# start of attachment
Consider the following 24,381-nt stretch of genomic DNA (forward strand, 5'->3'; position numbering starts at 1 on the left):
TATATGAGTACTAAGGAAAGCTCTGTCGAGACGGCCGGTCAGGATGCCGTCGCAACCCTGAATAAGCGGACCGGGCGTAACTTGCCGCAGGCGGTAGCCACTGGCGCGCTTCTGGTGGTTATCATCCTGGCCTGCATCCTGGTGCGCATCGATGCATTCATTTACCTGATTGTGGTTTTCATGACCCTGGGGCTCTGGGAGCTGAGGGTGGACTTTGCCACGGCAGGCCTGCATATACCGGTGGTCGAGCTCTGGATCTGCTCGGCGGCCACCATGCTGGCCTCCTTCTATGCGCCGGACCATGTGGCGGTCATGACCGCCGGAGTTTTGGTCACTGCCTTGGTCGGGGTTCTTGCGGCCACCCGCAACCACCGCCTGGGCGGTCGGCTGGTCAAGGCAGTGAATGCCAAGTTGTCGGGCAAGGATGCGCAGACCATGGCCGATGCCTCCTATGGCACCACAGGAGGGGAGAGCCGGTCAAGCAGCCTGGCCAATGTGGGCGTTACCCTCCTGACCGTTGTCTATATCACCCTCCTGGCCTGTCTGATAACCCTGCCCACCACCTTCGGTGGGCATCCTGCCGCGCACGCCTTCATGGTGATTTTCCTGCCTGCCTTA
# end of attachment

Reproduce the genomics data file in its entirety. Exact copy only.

Consider the following 24,381-nt stretch of genomic DNA (forward strand, 5'->3'; position numbering starts at 1 on the left):
TATATGAGTACTAAGGAAAGCTCTGTCGAGACGGCCGGTCAGGATGCCGTCGCAACCCTGAATAAGCGGACCGGGCGTAACTTGCCGCAGGCGGTAGCCACTGGCGCGCTTCTGGTGGTTATCATCCTGGCCTGCATCCTGGTGCGCATCGATGCATTCATTTACCTGATTGTGGTTTTCATGACCCTGGGGCTCTGGGAGCTGAGGGTGGACTTTGCCACGGCAGGCCTGCATATACCGGTGGTCGAGCTCTGGATCTGCTCGGCGGCCACCATGCTGGCCTCCTTCTATGCGCCGGACCATGTGGCGGTCATGACCGCCGGAGTTTTGGTCACTGCCTTGGTCGGGGTTCTTGCGGCCACCCGCAACCACCGCCTGGGCGGTCGGCTGGTCAAGGCAGTGAATGCCAAGTTGTCGGGCAAGGATGCGCAGACCATGGCCGATGCCTCCTATGGCACCACAGGAGGGGAGAGCCGGTCAAGCAGCCTGGCCAATGTGGGCGTTACCCTCCTGACCGTTGTCTATATCACCCTCCTGGCCTGTCTGATAACCCTGCCCACCACCTTCGGTGGGCATCCTGCCGCGCACGCCTTCATGGTGATTTTCCTGCCTGCCTTA